/Drupal 7


Default theme implementation to display a node.

Available variables:

  • $title: the (sanitized) title of the node.
  • $content: An array of node items. Use render($content) to print them all, or print a subset such as render($content['field_example']). Use hide($content['field_example']) to temporarily suppress the printing of a given element.
  • $user_picture: The node author's picture from user-picture.tpl.php.
  • $date: Formatted creation date. Preprocess functions can reformat it by calling format_date() with the desired parameters on the $created variable.
  • $name: Themed username of node author output from theme_username().
  • $node_url: Direct URL of the current node.
  • $display_submitted: Whether submission information should be displayed.
  • $submitted: Submission information created from $name and $date during template_preprocess_node().
  • $classes: String of classes that can be used to style contextually through CSS. It can be manipulated through the variable $classes_array from preprocess functions. The default values can be one or more of the following:
    • node: The current template type; for example, "theming hook".
    • node-[type]: The current node type. For example, if the node is a "Blog entry" it would result in "node-blog". Note that the machine name will often be in a short form of the human readable label.
    • node-teaser: Nodes in teaser form.
    • node-preview: Nodes in preview mode.

    The following are controlled through the node publishing options.

    • node-promoted: Nodes promoted to the front page.
    • node-sticky: Nodes ordered above other non-sticky nodes in teaser listings.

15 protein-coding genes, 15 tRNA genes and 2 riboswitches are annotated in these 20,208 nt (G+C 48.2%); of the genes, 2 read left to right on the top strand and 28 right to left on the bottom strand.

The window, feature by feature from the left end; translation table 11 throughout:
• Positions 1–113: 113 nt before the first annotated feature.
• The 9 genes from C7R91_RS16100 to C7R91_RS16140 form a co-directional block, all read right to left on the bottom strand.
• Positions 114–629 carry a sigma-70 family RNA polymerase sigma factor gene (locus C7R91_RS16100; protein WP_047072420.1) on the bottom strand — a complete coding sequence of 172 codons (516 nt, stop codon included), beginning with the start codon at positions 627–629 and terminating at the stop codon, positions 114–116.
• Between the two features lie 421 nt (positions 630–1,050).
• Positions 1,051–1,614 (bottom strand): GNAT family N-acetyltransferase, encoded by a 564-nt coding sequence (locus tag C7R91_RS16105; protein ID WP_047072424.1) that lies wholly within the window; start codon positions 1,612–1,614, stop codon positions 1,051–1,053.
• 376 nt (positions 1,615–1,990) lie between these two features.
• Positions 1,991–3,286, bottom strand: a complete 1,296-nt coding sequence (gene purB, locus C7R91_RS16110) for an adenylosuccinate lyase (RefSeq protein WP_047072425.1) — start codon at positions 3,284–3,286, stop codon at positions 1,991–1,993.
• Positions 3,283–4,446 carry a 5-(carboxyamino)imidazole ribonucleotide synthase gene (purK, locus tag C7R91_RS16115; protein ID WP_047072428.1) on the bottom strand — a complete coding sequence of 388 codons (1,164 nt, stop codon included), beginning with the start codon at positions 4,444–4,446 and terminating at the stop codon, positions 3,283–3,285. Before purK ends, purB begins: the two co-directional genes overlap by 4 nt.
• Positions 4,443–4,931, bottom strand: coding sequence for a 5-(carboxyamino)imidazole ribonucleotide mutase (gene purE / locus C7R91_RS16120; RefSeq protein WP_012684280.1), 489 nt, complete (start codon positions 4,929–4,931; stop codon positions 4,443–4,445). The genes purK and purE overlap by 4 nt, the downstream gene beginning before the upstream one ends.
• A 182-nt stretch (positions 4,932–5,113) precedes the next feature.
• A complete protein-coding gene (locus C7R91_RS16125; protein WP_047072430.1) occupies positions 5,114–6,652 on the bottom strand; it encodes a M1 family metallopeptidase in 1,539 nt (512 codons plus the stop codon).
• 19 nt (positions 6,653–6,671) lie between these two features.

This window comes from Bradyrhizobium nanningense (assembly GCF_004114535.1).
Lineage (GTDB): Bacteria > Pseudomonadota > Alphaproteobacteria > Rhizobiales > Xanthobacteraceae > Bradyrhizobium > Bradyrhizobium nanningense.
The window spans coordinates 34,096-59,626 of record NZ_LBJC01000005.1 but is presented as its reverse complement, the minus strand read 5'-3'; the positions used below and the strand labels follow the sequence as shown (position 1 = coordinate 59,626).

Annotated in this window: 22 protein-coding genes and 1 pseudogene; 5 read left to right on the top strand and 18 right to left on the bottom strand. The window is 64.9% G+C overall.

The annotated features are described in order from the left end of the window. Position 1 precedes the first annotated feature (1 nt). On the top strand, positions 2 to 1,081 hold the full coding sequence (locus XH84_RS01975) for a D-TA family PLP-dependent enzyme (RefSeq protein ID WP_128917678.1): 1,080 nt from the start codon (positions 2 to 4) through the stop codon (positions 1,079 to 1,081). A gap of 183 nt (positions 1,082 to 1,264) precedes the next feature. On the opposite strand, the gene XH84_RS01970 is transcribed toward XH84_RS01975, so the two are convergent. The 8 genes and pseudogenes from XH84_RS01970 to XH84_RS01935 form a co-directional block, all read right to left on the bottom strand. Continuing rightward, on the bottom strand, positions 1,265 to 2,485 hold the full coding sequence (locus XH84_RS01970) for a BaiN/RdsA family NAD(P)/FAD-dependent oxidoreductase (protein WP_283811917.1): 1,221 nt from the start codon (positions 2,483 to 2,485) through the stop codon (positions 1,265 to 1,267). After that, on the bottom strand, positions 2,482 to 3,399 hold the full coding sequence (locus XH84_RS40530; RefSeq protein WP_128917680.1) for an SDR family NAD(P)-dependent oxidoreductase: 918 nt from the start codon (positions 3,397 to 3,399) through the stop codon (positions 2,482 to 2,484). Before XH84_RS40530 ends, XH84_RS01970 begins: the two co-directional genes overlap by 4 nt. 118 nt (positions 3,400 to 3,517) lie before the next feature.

• node-unpublished: Unpublished nodes visible only to administrators.
  • $title_prefix (array): An array containing additional output populated by modules, intended to be displayed in front of the main title tag that appears in the template.
  • $title_suffix (array): An array containing additional output populated by modules, intended to be displayed after the main title tag that appears in the template.

Other variables:

  • $node: Full node object. Contains data that may not be safe.
  • $type: Node type; for example, story, page, blog, etc.
  • $comment_count: Number of comments attached to the node.
  • $uid: User ID of the node author.
  • $created: Time the node was published formatted in Unix timestamp.
  • $classes_array: Array of html class attribute values. It is flattened into a string within the variable $classes.
  • $zebra: Outputs either "even" or "odd". Useful for zebra striping in teaser listings.
  • $id: Position of the node. Increments each time it's output.

Node status variables:

  • $view_mode: View mode; for example, "full", "teaser".
  • $teaser: Flag for the teaser state (shortcut for $view_mode == 'teaser').
  • $page: Flag for the full page state.
  • $promote: Flag for front page promotion state.
  • $sticky: Flags for sticky post setting.
  • $status: Flag for published status.
  • $comment: State of comment settings for the node.
  • $readmore: Flags true if the teaser content of the node cannot hold the main body content.
  • $is_front: Flags true when presented in the front page.
  • $logged_in: Flags true when the current user is a logged-in member.
  • $is_admin: Flags true when the current user is an administrator.

Field variables: for each field instance attached to the node a corresponding variable is defined; for example, $node->body becomes $body. When needing to access a field's raw values, developers/themers are strongly encouraged to use these variables. Otherwise they will have to explicitly specify the desired field language; for example, $node->body['en'], thus overriding any language negotiation rule that was previously applied.

See also






Related topics

© 2001–2016 by the original authors
Licensed under the GNU General Public License, version 2 and later.
Drupal is a registered trademark of Dries Buytaert.